Ceasing Striving

Japanese Garden of Peace, National Museum of the Pacific War

The New Year is barely underway and I wonder how many are already feeling overwhelmed and behind? How many are already feeling like failures on your New Year’s resolutions?

Welcome to reality! This isn’t 21st-century-information-social-media overload. This is life. And where we get caught up is this feeling, this sense, that life is taking off and we’re not yet on board. So we focus on activity and doing more.

Therein lies the issue. It’s not about doing more or fine-tuning more activity. It’s about perspective and “being.” Our ongoing sense of being overwhelmed and anxious, most likely, is not because we’re not doing enough, or not organized enough, or not fast-paced enough. It’s that we’re not still enough. We’re not quiet enough.

Now I’m not talking about being a slug and lazy. I believe we were created to work, to be productive and have a sense of accomplishment and purpose in what we do.

The Psalmist put it this way:

Be still and know that I am God.

Another translation is:

Be quiet and know that I am God.

And yet another translation:

Cease striving and know that I am God.

The Psalm where this verse comes was Martin Luther’s favorite Psalm. ┬áMartin Luther was the great 16th-century priest and theologian who initiated the Protestant reformation. He wrote a very famous hymn based on this Psalm – A Mighty Fortress is Our God. (Your church lesson for the day).

If you’re looking for a truly useful New Year’s resolution, I would make it this verse, Psalm 46:10.

This verse has been a favorite of mine throughout my life. It reminds me of who’s really in charge and what is my best response. It breaks through all the clutter and distraction of life and centers on the simple and effective. It broadens and enlarges the scope of my perspective and yet God’s personal and intimate care of me is not compromised.

Psalm 46 begins by saying:

God is our refuge and strength, a very present help in trouble.

The essence of the Hebrew (seminary training does come in handy occasionally) is: God is an immediate source of strength when we’re in a tight squeeze. Or, God is with us when we’re between a rock and a hard place. God is immediately available, instantly present in any situation, and certainly in those times when we feel weak, inadequate, overwhelmed.

The Psalmist sets it up this way because later on we’re going to be told to be still; be quiet; cease striving. In essence, the Psalmist is saying, Quit racing around…relax. Or, to use a common expression: Chill! The point is that God is in full control, so let God handle our situation. As God handles our situation, we are to cause ourselves to relax. God is with us.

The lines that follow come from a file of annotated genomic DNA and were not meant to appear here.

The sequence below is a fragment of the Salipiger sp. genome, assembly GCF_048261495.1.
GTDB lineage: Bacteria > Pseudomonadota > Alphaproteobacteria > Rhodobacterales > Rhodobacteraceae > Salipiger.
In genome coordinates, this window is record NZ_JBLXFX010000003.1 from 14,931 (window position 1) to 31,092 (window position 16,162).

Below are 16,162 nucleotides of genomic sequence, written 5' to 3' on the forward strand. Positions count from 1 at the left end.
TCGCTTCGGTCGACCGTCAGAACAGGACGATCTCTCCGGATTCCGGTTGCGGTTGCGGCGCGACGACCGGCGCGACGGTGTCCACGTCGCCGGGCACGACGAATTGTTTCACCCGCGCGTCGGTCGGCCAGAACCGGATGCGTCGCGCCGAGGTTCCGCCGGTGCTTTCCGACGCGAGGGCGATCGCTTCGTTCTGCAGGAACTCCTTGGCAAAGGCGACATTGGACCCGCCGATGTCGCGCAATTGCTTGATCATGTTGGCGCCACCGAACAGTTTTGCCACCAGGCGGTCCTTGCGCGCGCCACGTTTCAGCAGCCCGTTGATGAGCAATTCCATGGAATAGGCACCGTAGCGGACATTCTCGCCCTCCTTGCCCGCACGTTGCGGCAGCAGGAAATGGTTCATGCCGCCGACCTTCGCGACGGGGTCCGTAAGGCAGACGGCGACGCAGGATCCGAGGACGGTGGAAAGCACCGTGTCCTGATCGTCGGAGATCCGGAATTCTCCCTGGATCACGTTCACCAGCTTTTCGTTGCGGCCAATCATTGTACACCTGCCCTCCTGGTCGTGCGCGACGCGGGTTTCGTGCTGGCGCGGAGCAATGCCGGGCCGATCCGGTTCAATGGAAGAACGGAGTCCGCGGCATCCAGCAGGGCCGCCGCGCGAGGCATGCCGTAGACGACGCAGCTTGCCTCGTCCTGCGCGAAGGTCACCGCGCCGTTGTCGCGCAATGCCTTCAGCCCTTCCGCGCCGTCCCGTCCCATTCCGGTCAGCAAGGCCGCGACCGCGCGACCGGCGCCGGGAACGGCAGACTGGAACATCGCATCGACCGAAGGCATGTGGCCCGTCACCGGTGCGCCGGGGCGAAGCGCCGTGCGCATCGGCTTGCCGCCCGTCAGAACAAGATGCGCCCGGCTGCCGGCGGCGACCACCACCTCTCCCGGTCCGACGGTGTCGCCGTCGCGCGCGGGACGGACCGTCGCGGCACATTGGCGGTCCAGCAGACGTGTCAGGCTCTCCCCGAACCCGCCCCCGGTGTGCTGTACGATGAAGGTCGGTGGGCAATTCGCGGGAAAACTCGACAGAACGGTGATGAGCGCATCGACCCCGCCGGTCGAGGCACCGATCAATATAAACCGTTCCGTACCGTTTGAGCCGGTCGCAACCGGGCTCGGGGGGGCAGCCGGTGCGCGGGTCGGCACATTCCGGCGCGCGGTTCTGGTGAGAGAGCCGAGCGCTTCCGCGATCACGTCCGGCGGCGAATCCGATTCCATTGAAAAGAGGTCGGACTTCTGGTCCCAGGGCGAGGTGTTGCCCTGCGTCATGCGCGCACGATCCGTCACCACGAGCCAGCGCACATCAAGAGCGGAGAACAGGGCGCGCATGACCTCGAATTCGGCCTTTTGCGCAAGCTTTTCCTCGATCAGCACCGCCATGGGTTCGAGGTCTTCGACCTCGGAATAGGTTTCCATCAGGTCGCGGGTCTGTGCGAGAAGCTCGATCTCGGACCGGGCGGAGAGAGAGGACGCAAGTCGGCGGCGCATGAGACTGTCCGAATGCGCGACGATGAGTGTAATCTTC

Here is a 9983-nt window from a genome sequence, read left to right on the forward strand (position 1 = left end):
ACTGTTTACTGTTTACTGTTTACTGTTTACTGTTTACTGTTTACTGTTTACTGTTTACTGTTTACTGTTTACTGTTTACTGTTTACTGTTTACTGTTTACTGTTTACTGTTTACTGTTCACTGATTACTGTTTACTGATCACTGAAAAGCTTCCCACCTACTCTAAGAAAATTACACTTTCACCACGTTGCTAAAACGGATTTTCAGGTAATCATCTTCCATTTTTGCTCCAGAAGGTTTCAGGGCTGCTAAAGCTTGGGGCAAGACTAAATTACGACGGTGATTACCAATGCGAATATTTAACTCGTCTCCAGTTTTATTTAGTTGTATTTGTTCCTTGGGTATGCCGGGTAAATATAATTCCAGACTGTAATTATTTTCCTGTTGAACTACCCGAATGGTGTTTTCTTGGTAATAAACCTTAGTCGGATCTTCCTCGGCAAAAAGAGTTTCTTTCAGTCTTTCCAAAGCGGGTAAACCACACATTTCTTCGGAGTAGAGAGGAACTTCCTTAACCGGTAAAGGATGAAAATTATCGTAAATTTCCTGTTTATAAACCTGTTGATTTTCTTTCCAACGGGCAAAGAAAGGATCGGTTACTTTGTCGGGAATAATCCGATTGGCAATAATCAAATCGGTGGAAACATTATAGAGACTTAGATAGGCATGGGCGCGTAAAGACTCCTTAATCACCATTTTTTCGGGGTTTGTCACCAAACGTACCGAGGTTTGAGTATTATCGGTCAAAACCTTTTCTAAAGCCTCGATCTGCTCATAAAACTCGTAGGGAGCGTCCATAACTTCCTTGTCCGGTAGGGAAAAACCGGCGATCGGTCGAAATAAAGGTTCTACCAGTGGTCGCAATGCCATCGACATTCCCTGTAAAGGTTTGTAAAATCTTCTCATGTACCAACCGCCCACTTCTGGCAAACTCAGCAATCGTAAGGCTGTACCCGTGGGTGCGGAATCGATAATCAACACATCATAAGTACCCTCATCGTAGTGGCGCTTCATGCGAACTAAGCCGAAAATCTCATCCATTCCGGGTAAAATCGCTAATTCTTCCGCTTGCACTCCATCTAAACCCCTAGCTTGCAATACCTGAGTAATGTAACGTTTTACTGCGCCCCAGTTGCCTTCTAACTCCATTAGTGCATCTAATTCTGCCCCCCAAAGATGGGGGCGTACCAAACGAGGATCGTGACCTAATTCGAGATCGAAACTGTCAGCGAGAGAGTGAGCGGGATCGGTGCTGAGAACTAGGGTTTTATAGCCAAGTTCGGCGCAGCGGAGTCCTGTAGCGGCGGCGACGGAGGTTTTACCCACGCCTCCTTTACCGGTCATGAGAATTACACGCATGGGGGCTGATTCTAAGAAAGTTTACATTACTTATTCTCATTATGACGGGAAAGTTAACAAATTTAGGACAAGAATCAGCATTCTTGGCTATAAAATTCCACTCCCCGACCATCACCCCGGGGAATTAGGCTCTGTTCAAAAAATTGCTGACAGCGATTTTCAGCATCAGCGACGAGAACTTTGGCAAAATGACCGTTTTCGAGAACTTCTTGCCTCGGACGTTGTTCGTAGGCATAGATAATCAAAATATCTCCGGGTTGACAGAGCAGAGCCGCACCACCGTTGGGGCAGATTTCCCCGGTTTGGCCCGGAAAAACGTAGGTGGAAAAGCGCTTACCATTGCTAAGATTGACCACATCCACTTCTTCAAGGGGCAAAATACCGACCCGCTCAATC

Does this mean I slip everything into neutral and do nothing? Hardly. It means that I first enter into the rest that God provides and then face the situation without panic or strife. As we deliberately enter into God’s invisible sanctuary, we’re giving ourselves time to step back and get a perspective. How often do new insights or solutions come to you once you have a chance to step back, evaluate, gain a fresh perspective? I think that’s what the Psalmist meant by trusting God completely for everything.

You’re probably saying to yourself: It sounds so simple. If only it were that easy! Well, it is simple; but it’s not easy. It’s not easy because it requires discipline and getting ourselves out of the way. It’s the “let go and let God” principle.

While many of us are undisciplined, the discipline side of things is not where the real difficulty is. Discipline is just the regular practice, a newly acquired habit. The good news is that it only takes 21 consecutive days to develop a new habit.

The real challenge is getting ourselves out of the way and letting God be God. We want to be the gods and goddesses of our lives. We want to call the shots, orchestrate the scene, and maniple the players. And then we wonder why we’re anxious and overwhelmed! We weren’t created to be God!

We were created to trust God and enter into the sanctuary, that place of rest. God calls us into a place of rest, into a haven of stillness. The world can by a tyrant, pushing and rushing and driving. But we don’t need to yield to its merciless rhythms. God will draw us out of the rush and confusion, and will teach us to enter that rest.

God’s spirit is at the center of our being. It is a fountain of stillness and peace. There, we can be still and know that God is God. But first, we must cease striving.

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